Note: In general, residential leases are highly regulated under a public policy to protect “mom and pop” in their homes. For example, there are at least fifty Arizona statutes regulating residential landlords and tenants, plus the new federal law that generally allows residential tenants to stay in their home after foreclosure until the end of the lease term. On the other hand, there are only a handful of Arizona statutes regulating commercial leases. The reasons for this lack of regulation in commercial leases are that there is not a public policy to protect commercial tenants, and that, commercial landlords and tenants are theoretically “big boys” who can afford to hire lawyers and other professional advisors to negotiate the terms of commercial leases. An example of this distinction between residential leases and commercial leases is that Arizona law specifically prohibits the landlord from “locking out” a residential tenant for non-payment of rent, and specifically prohibits a landlord’s lien on the residential tenant’s personal property until the payment by the tenant of delinquent rent. The residential tenant cannot waive this protection. On the other hand, Arizona law specifically authorizes the “locking out” by the landlord of a commercial tenant, and specifically authorizes a landlord’s lien on the commercial tenant’s personal property.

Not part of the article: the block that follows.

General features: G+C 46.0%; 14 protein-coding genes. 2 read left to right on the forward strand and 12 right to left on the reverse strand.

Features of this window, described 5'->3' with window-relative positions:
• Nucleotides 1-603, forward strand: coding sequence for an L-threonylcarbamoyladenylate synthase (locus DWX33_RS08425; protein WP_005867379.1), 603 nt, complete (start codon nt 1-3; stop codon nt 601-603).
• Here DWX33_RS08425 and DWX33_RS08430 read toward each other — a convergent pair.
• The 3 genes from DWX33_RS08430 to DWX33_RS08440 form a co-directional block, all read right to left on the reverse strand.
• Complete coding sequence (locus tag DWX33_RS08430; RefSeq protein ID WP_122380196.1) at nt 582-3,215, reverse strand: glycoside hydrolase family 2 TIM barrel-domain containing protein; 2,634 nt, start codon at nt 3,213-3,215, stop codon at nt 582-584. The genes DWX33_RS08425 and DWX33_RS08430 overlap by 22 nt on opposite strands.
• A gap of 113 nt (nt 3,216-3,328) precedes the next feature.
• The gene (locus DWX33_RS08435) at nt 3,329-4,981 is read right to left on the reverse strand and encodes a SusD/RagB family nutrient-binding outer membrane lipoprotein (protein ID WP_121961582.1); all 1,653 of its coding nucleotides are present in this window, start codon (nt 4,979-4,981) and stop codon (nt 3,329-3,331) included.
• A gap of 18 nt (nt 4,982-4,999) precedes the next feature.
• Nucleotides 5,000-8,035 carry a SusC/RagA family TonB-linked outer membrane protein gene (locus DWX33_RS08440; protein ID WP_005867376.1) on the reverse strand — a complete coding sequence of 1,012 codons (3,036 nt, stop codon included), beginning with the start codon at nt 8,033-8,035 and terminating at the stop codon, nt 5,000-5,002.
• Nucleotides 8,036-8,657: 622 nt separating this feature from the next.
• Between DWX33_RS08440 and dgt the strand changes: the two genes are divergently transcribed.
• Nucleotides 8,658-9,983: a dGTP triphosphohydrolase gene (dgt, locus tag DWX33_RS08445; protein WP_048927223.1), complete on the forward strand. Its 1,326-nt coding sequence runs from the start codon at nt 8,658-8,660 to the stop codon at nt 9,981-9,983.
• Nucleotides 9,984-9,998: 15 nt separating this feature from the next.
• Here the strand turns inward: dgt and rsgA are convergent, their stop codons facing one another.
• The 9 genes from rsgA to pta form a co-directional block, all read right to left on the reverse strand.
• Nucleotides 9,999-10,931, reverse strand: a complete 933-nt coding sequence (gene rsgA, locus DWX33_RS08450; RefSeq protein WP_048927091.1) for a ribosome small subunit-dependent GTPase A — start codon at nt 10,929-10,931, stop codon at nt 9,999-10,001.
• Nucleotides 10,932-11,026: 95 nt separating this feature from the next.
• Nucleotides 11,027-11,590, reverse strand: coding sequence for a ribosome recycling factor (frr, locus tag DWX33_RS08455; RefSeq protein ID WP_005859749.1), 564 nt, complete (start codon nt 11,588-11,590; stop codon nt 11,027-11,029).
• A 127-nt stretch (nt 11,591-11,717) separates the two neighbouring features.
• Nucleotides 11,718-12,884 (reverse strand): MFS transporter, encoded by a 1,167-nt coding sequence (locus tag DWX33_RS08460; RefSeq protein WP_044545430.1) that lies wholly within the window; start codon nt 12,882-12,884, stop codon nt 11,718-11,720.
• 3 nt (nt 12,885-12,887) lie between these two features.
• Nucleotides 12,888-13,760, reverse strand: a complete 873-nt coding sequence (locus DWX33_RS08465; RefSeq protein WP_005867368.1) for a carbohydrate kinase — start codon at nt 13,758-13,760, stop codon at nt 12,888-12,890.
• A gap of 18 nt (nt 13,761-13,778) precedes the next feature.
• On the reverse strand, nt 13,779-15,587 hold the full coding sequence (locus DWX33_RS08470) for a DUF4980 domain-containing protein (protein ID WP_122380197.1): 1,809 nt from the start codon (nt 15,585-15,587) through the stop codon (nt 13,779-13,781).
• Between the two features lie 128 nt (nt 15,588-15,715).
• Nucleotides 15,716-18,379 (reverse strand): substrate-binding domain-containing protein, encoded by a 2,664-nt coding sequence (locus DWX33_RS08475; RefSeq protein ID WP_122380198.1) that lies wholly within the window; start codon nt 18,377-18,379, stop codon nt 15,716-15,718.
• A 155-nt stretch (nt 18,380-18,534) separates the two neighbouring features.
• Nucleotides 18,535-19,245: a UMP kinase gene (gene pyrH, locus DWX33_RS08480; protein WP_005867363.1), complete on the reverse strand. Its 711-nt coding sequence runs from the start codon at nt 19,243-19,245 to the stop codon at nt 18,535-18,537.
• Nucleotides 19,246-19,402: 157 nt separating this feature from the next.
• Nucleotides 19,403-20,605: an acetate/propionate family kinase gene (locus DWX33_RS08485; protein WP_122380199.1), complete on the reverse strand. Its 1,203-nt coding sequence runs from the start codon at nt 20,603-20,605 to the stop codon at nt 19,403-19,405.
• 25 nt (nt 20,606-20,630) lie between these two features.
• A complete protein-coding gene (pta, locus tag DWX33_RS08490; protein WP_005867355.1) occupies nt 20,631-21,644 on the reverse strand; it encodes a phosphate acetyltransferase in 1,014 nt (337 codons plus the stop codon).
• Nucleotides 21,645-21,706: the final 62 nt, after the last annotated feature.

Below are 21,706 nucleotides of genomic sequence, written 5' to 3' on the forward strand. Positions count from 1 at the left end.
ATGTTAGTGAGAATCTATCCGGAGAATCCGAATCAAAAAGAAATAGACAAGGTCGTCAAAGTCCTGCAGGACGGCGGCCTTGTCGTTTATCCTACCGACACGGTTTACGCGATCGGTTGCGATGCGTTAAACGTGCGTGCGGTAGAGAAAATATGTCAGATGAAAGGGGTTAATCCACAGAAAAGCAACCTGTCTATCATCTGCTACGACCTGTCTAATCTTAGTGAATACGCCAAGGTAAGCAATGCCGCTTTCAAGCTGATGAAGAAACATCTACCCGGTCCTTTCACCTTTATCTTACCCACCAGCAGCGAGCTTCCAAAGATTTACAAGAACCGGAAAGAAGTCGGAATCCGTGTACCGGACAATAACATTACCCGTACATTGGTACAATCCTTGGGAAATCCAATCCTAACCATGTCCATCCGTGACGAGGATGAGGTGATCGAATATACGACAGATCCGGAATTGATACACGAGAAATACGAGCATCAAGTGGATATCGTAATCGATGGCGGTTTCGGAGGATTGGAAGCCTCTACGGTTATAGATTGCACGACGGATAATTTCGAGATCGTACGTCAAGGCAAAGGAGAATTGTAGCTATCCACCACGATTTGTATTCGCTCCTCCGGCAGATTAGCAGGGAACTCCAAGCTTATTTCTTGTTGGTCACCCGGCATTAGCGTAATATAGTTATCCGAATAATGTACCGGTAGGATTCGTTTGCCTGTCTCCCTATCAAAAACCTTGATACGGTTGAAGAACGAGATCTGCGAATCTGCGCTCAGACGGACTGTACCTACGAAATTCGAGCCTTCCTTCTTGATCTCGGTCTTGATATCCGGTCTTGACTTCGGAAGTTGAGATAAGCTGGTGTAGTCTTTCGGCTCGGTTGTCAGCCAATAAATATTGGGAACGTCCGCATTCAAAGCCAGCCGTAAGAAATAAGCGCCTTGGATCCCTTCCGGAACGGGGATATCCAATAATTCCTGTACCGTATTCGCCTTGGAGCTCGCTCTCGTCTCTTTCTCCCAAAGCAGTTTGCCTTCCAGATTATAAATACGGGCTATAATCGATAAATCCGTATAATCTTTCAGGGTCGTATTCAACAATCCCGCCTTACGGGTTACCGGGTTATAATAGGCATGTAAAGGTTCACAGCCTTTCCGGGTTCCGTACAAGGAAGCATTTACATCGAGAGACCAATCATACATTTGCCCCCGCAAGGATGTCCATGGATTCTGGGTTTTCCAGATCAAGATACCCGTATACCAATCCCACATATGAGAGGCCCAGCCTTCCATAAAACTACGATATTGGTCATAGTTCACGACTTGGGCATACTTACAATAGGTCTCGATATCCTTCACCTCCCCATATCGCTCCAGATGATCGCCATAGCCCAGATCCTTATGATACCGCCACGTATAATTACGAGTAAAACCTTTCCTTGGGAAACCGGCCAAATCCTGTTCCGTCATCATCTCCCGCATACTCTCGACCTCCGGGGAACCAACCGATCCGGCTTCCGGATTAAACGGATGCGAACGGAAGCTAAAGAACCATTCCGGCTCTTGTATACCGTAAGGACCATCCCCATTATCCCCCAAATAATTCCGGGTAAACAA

Arizona Real Estate Law States Murder on Premises Need Not Be Disclosed to Buyer

October 27, 2010

A couple has been hearing some rumors that there was a shooting in their Phoenix home several years ago. The homeowners are a little concerned about the rumors and are considering contacting the seller to get more information. Is Arizona real estate law the same as California where this type of information needs to be disclosed by the seller, such as in the case of the Nicole Simpson/Ron Goldman murders sixteen years ago at that Brentwood, California home?

The psychological stigma of a murder or other violent crime occurring at a home is generally a material, adverse fact that would need to be disclosed by the seller and the real estate agents to the buyer. The landmark ruling is a 1983 California appeals court decision permitting rescission of the purchase transaction by an elderly lady who had bought a home in which a mother and three children had been murdered ten years earlier. In response to that California decision, however, California passed a statute limiting to three years the requirement of disclosure of a murder or other violent crime occurring in the home. Therefore, in California the seller of the home where the Nicole Simpson/Ron Goldman murders occurred would only have been required to disclose those murders to any buyer in the three years following the murders.